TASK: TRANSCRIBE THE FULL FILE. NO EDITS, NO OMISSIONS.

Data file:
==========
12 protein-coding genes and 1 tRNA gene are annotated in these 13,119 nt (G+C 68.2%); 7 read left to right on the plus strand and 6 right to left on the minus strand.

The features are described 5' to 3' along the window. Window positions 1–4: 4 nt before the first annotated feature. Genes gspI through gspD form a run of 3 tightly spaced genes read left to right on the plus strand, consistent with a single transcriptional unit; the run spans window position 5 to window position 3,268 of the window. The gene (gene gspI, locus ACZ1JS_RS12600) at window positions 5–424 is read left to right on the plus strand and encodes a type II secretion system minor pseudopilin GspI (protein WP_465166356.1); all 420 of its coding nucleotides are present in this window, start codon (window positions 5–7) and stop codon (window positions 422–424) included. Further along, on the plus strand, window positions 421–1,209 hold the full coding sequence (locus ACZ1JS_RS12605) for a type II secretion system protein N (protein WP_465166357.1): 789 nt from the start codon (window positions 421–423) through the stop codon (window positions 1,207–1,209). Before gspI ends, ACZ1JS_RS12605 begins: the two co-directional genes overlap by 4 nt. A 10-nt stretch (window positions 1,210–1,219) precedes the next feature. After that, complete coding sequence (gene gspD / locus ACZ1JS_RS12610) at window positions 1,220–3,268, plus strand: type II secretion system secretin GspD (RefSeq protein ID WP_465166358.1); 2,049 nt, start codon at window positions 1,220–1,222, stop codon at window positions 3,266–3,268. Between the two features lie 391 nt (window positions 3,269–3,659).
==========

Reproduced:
12 protein-coding genes and 1 tRNA gene are annotated in these 13,119 nt (G+C 68.2%); 7 read left to right on the plus strand and 6 right to left on the minus strand.

The features are described 5' to 3' along the window. Window positions 1–4: 4 nt before the first annotated feature. Genes gspI through gspD form a run of 3 tightly spaced genes read left to right on the plus strand, consistent with a single transcriptional unit; the run spans window position 5 to window position 3,268 of the window. The gene (gene gspI, locus ACZ1JS_RS12600) at window positions 5–424 is read left to right on the plus strand and encodes a type II secretion system minor pseudopilin GspI (protein WP_465166356.1); all 420 of its coding nucleotides are present in this window, start codon (window positions 5–7) and stop codon (window positions 422–424) included. Further along, on the plus strand, window positions 421–1,209 hold the full coding sequence (locus ACZ1JS_RS12605) for a type II secretion system protein N (protein WP_465166357.1): 789 nt from the start codon (window positions 421–423) through the stop codon (window positions 1,207–1,209). Before gspI ends, ACZ1JS_RS12605 begins: the two co-directional genes overlap by 4 nt. A 10-nt stretch (window positions 1,210–1,219) precedes the next feature. After that, complete coding sequence (gene gspD / locus ACZ1JS_RS12610) at window positions 1,220–3,268, plus strand: type II secretion system secretin GspD (RefSeq protein ID WP_465166358.1); 2,049 nt, start codon at window positions 1,220–1,222, stop codon at window positions 3,266–3,268. Between the two features lie 391 nt (window positions 3,269–3,659).